Mothers are more likely to start breast feeding their babies and keep going if they give birth at home, according to research drawing on the Millennium Cohort Study (MCS).
The authors, from Trinity College Dublin, Edinburgh and Zagreb, compared 17,521 UK mothers taking part in MCS with 10,604 from the Growing Up in Ireland study. Around two thirds of all the mothers surveyed started breast feeding, with a fifth continuing for six months. In the Republic of Ireland sample, 9 per cent of infants were breast fed exclusively for six months; 1 per cent in MCS.
One per cent of the Irish births took place at home, and 2 per cent in the UK. Women who were advised to have their babies in hospital because of risks to their and their babies’ health were not included in the analysis.
The study found children born at home were twice as likely to be breast fed. They were also more likely to be breast fed at eight weeks and six months. The association remains even after mothers’ education and length of pregnancy are taken into account.
Research has linked breastfeeding to a range of positive outcomes, leading the World Health Organisation, the NHS, midwives and paediatricians to urge mothers to try to breast feed their infants. Studies drawing on cohort data found breast feeding was associated with better cognitive functioning in children, with positive effects extending into adult life. Fewer babies would have to go into hospital with chest infections or diarrhoea if all were breastfed. Women who themselves were breast fed tend to feel happier.
The association between home birth and duration of breast feeding is especially interesting in light of previous MCS research showing those breast fed for four months or longer tend to be better behaved at age 5.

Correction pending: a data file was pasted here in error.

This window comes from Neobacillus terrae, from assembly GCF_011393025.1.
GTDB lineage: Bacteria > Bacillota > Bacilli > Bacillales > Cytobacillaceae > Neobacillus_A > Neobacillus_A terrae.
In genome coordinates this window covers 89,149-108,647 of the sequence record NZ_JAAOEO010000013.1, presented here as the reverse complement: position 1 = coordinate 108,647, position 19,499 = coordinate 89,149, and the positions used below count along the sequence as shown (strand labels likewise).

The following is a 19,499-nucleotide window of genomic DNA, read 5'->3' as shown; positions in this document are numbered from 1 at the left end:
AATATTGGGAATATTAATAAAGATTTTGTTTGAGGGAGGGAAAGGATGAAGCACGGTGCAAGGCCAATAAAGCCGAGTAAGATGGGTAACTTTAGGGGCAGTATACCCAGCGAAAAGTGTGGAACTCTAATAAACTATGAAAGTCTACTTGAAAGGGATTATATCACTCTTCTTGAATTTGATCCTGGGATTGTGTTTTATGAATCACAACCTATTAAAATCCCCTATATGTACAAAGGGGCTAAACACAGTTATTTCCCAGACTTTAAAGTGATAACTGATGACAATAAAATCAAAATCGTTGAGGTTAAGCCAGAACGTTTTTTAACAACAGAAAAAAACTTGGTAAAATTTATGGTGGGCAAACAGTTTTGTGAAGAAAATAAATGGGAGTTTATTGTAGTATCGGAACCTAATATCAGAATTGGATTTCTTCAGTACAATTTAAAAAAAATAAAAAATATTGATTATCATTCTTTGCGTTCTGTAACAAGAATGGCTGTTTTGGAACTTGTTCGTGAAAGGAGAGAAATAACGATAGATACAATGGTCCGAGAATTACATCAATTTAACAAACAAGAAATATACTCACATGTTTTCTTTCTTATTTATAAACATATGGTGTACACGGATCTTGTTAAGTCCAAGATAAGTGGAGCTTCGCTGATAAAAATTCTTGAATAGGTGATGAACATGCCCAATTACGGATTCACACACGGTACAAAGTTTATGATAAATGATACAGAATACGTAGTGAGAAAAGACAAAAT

The authors suggest children born at home might be breast fed because – in the Irish case – mothers get more attention from midwives. In hospital, “multiple health professionals are involved potentially providing inconsistent input”.
Giving birth at home may reduce stress, helping mother-infant bonding. Use of pain relief in labour is ‘common in hospital but rare in home birth’, which is relevant because painkillers can delay milk production.
In 1960 in England one in three mothers gave birth at home. Hospital births grew to be nearly universal in the 1970s and 1980s and only recently has the figure for home births risen a little, to one in 50 in 2013.
Association between home birth and breast feeding outcomes: a cross-sectional study in 28,125 mother-infant pairs from Ireland and the UK by Clare Quigley, Cristina Taut, Tamara Zigman, Louise Gallagher, Harry Campbell and Lina Zgaga BMJ Open July 2016.